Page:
The agreement covers issues such as money, civil rights, border regulations and dispute settlement. It also includes a transition period and an overview of the future relationship between the UK and the EU. It was published on 14 November 2018 and was the result of the Brexit negotiations. The agreement was approved by the heads of state and government of the remaining 27 EU countries and the British government of Prime Minister Theresa May, but met with resistance in the British Parliament, whose approval was required for ratification. The consent of the European Parliament would also have been required. On 15 January 2019, the House of Commons rejected the Withdrawal Agreement by 432 votes to 202.  The House of Commons again rejected the agreement on March 12, 2019 by 391 votes to 242 and rejected it a third time on March 29, 2019 by 344 votes to 286. On the 22nd. In October 2019, the revised withdrawal agreement negotiated by Boris Johnson`s government took the first step in Parliament, but Johnson suspended the legislative process when the accelerated approval programme failed to find the necessary support and announced his intention to call a general election.  On 23 January 2020, Parliament ratified the agreement by adopting the Withdrawal Agreement Act; On 29 January 2020, the European Parliament gave its consent to the Withdrawal Agreement. It was then finalised by the Council of the European Union on 30 January 2020. As regards the Irish border issue, a Northern Ireland Protocol (the « backstop ») annexed to the Agreement sets out a fallback position that will only enter into force if effective alternative arrangements cannot be demonstrated before the end of the transition period.
If this happens, the UK will follow the EU`s common external tariff and Northern Ireland will retain some aspects of the single market until such a demonstration is achieved. None of the parties can unilaterally withdraw from this customs union. The aim of this backstop agreement is to avoid a « hard » border in Ireland where customs controls are necessary.  Not surprisingly, the issue of a level playing field resurfaced once Mr Johnson began Brexit negotiations. Hence the wording of the political declaration and a similar emphasis on the trade mandate given by member states to their chief negotiator Michel Barnier. But while Mrs May was at least willing to accept the concept of a level playing field in principle, Mr May. Johnson saw regulatory divergence as one of the main objectives of Brexit and as an important test of whether the EU had accepted that Britain would now be a fully sovereign state. Last February, Barnier`s British counterpart, David Frost, said that refusing to accept EU surveillance on an equal footing was « the whole point of the project ».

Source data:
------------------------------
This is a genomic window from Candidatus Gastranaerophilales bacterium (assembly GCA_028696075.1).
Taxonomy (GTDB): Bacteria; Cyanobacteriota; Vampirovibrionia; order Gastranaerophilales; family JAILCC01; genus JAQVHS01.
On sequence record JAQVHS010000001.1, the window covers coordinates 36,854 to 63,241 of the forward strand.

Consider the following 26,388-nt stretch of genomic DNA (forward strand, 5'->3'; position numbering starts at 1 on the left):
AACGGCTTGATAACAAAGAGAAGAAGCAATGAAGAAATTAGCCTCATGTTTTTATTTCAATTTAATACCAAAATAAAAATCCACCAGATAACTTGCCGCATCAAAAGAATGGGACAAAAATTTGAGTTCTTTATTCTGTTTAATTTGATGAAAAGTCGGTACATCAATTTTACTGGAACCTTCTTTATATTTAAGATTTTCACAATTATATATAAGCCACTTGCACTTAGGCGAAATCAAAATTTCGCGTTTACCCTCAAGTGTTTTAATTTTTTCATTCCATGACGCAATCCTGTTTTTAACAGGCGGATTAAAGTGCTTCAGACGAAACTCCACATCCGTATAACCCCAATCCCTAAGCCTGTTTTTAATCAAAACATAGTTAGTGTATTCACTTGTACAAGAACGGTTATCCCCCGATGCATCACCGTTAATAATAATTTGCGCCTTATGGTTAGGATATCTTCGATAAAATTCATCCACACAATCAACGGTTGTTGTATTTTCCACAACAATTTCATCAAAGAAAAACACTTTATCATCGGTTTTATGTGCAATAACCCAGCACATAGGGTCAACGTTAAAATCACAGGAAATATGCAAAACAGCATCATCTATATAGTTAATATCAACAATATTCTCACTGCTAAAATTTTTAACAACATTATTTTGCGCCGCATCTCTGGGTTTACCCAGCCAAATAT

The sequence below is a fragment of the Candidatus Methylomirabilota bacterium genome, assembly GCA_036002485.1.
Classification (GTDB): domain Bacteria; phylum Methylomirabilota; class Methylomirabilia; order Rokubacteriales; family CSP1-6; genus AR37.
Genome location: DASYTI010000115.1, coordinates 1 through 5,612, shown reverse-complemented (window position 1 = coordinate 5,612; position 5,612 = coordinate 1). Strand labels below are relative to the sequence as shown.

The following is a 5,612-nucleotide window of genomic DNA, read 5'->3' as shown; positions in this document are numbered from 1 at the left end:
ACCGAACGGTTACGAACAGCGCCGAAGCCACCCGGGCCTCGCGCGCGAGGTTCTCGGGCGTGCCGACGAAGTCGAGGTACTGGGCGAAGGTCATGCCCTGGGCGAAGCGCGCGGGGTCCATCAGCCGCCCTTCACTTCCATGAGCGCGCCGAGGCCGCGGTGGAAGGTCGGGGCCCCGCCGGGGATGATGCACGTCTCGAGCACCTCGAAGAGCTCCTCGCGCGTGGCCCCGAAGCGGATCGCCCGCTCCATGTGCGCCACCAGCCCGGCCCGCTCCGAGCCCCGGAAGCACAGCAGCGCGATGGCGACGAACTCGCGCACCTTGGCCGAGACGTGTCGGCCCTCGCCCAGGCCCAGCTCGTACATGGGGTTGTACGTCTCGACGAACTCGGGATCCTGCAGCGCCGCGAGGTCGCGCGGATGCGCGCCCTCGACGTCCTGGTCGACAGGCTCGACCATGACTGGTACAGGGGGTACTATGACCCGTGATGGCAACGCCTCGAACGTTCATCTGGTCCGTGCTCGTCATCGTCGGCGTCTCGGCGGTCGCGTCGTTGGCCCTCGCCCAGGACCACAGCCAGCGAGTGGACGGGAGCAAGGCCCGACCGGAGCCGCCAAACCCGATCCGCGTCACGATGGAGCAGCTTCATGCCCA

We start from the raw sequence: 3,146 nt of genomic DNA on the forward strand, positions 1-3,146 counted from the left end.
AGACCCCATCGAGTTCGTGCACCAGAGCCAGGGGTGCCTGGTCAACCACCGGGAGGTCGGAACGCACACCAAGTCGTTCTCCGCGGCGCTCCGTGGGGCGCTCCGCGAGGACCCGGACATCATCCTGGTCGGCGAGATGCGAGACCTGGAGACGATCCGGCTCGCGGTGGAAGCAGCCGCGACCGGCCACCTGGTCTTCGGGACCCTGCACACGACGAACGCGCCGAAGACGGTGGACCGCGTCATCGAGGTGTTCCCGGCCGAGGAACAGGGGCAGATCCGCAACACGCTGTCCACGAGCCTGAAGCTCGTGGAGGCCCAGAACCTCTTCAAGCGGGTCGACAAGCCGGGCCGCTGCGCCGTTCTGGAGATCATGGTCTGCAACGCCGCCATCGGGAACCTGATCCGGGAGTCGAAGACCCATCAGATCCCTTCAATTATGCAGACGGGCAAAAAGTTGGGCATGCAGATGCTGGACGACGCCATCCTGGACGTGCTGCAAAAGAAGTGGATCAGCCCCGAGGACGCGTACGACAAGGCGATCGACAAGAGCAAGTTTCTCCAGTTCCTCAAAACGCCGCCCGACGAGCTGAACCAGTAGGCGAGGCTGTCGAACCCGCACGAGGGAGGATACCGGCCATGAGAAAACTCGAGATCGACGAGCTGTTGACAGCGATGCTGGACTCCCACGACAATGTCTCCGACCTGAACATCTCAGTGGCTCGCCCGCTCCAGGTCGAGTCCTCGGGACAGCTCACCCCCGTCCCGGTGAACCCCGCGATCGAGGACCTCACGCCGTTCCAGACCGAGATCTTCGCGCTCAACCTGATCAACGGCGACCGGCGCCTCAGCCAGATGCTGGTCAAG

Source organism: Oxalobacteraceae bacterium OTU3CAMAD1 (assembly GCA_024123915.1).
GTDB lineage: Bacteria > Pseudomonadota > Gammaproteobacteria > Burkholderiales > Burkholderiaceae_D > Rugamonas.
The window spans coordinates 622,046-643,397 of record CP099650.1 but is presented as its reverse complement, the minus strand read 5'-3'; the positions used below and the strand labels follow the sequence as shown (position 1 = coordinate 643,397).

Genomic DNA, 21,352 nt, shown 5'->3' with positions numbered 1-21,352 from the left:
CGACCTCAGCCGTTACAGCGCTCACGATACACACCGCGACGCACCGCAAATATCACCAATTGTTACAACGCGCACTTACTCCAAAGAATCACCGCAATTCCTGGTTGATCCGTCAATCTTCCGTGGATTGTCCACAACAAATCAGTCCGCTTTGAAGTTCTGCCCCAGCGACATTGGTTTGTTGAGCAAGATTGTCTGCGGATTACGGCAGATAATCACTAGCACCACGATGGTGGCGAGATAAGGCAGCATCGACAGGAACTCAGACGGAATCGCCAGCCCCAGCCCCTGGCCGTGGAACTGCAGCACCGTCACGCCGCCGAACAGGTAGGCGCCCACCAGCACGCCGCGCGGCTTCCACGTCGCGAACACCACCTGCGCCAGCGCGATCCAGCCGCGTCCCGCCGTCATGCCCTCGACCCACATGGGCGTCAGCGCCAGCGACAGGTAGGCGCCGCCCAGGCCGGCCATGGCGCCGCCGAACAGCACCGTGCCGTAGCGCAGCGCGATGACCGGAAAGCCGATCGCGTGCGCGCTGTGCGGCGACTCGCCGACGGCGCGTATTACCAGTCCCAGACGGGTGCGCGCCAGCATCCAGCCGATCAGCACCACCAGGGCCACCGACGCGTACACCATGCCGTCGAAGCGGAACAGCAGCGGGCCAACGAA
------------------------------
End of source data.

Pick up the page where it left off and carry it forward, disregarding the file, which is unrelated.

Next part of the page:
The possible withdrawal of the United Kingdom from the European Union poses a serious risk to the regulatory system of the European Union as a whole. He essentially wanted the UK to agree on a legal framework for competition rules that was largely in line with its own, with a strong independent regulator concealing disagreements. Johnson`s predecessor, Theresa May, had sought to address these concerns by suggesting in July 2018 that Britain and the EU should follow a « common regulation » and suggesting that Britain should remain in the customs union for some time. But his proposal was not well received and accelerated Johnson`s resignation as foreign secretary. Conservative Brexiteers` hardliners then repeatedly helped reject Mrs May`s withdrawal agreement, paving the way for Johnson to take over the leadership of the party and become prime minister in July 2019. The most important elements of the draft agreement are the following: Similarly, judgments of the Court of Justice of the European Union should not be relevant in the context of a dispute settlement system that does not deal with the interpretation of Union law, but with the impact of a particular policy on open and fair competition between two parties in the context of a free trade agreement. But if I understand correctly, they want to insist on EU standards (or something similar) for business transactions within the UK or between the UK and third countries. This is quite outrageous. If the Americans insisted that the EU had to adapt to US regulations as a condition of a US-EU trade deal, would Brussels obediently agree? I doubt it.. .